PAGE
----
Few British artists have ever achieved such a wide range of style in oil painting, watercolor, drawing, and engraving as J. M. W. Turner. This classic book in the World of Art series traces the artist’s career from youthful, picturesque views and watercolors of Gothic ruins, to romantic landscapes and historical compositions, to the darker abstracts of his later career. Though these late works were incomprehensible to his contemporaries, Turner is understood today as one of the greatest British painters because of these pioneering explorations into abstraction, which prefigured the art of the twentieth century. In Turner, Graham Reynolds weaves together the artist’s biography and criticism of his work through all phases of his career, paying particular attention to the importance of foreign travel and the influence of Claude Lorrain and Nicolas Poussin.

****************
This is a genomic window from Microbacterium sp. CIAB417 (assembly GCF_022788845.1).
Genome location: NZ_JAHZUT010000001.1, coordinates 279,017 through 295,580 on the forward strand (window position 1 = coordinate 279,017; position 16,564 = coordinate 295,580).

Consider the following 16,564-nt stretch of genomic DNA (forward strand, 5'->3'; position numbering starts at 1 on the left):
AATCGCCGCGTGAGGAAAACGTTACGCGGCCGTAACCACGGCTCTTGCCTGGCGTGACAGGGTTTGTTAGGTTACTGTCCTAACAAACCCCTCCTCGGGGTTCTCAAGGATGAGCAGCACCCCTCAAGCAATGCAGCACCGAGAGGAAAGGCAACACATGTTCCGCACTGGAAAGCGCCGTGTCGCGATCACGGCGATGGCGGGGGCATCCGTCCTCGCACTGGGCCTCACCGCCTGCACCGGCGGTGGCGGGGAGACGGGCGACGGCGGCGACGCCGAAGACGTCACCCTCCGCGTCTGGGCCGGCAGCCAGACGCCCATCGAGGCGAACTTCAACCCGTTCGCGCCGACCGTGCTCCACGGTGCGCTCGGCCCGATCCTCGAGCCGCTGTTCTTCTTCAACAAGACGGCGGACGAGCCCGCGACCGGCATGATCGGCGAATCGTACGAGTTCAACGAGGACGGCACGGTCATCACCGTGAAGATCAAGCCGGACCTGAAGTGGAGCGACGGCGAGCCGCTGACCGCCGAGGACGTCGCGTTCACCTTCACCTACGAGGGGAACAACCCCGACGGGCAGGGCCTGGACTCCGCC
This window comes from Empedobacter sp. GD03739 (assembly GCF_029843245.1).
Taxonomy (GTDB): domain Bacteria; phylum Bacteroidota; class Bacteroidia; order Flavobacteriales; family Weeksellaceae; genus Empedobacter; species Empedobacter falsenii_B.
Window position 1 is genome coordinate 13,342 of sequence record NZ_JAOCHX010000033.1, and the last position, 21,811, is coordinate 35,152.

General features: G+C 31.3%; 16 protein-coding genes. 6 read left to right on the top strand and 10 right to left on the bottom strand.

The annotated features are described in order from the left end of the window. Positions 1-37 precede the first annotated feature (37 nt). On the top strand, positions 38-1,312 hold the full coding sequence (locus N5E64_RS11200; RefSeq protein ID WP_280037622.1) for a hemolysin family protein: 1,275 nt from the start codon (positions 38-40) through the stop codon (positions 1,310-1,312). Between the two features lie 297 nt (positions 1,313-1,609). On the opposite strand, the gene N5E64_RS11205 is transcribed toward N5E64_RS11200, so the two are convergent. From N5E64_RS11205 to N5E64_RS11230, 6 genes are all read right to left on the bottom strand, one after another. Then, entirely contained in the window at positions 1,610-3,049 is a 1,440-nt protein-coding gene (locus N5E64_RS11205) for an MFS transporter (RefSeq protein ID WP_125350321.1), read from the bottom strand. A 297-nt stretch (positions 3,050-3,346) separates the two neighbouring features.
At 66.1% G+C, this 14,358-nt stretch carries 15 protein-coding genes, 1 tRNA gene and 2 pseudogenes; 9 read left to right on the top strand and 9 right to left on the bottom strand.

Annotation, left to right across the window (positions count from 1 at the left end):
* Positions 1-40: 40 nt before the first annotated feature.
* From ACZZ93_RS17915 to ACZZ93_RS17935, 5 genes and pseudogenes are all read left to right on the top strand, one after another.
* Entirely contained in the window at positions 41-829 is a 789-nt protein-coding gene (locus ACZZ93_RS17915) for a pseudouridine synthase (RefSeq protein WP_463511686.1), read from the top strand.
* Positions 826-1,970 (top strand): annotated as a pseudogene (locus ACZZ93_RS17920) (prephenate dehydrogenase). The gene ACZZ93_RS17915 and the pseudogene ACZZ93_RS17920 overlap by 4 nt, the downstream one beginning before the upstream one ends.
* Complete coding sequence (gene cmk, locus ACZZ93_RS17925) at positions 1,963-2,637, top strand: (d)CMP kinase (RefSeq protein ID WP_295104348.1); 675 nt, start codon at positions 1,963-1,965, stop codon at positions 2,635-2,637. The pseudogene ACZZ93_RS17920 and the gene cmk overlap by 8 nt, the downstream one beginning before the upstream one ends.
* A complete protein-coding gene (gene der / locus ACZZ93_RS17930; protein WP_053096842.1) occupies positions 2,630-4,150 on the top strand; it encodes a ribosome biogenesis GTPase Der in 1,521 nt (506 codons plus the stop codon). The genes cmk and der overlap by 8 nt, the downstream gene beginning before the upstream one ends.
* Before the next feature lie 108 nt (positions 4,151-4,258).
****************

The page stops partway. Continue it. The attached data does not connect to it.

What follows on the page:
First published in 1969, Turner has long served as an outstanding introduction to Turner’s life and art. Now with full-color illustrations and a new introduction by David Brown, this updated and revised edition reflects recent discoveries and interpretations of Turner’s work, and will serve as the best available study of the artist for a new generation of readers.
Graham Reynolds (1914-2013) was a former keeper of the department of prints and drawings and paintings at the Victoria and Albert Museum, London, where he worked from 1937.
David Blayney Brown